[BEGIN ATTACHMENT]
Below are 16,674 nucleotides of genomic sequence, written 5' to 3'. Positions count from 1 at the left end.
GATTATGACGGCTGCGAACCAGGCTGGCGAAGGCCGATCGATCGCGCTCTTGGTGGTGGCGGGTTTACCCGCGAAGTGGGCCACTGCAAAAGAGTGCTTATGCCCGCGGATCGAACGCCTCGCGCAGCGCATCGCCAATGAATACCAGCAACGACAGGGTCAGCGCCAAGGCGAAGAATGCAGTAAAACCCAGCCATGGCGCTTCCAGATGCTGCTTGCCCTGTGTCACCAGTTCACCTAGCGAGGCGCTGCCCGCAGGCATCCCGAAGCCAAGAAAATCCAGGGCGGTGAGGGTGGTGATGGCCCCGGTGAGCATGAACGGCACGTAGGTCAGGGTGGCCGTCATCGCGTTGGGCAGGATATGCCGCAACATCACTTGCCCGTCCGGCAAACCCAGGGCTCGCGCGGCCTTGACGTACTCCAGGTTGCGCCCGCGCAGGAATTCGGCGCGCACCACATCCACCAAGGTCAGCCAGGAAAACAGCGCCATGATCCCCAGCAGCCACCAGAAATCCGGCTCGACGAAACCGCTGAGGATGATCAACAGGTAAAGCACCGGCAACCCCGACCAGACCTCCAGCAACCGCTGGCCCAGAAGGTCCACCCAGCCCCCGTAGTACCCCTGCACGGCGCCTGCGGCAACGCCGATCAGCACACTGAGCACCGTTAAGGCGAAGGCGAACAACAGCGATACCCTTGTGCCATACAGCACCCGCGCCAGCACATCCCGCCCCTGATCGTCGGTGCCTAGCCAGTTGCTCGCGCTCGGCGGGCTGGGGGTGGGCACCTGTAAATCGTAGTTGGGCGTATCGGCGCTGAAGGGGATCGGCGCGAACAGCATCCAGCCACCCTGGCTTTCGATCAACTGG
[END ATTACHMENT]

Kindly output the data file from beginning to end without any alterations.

Below are 16,674 nucleotides of genomic sequence, written 5' to 3'. Positions count from 1 at the left end.
GATTATGACGGCTGCGAACCAGGCTGGCGAAGGCCGATCGATCGCGCTCTTGGTGGTGGCGGGTTTACCCGCGAAGTGGGCCACTGCAAAAGAGTGCTTATGCCCGCGGATCGAACGCCTCGCGCAGCGCATCGCCAATGAATACCAGCAACGACAGGGTCAGCGCCAAGGCGAAGAATGCAGTAAAACCCAGCCATGGCGCTTCCAGATGCTGCTTGCCCTGTGTCACCAGTTCACCTAGCGAGGCGCTGCCCGCAGGCATCCCGAAGCCAAGAAAATCCAGGGCGGTGAGGGTGGTGATGGCCCCGGTGAGCATGAACGGCACGTAGGTCAGGGTGGCCGTCATCGCGTTGGGCAGGATATGCCGCAACATCACTTGCCCGTCCGGCAAACCCAGGGCTCGCGCGGCCTTGACGTACTCCAGGTTGCGCCCGCGCAGGAATTCGGCGCGCACCACATCCACCAAGGTCAGCCAGGAAAACAGCGCCATGATCCCCAGCAGCCACCAGAAATCCGGCTCGACGAAACCGCTGAGGATGATCAACAGGTAAAGCACCGGCAACCCCGACCAGACCTCCAGCAACCGCTGGCCCAGAAGGTCCACCCAGCCCCCGTAGTACCCCTGCACGGCGCCTGCGGCAACGCCGATCAGCACACTGAGCACCGTTAAGGCGAAGGCGAACAACAGCGATACCCTTGTGCCATACAGCACCCGCGCCAGCACATCCCGCCCCTGATCGTCGGTGCCTAGCCAGTTGCTCGCGCTCGGCGGGCTGGGGGTGGGCACCTGTAAATCGTAGTTGGGCGTATCGGCGCTGAAGGGGATCGGCGCGAACAGCATCCAGCCACCCTGGCTTTCGATCAACTGG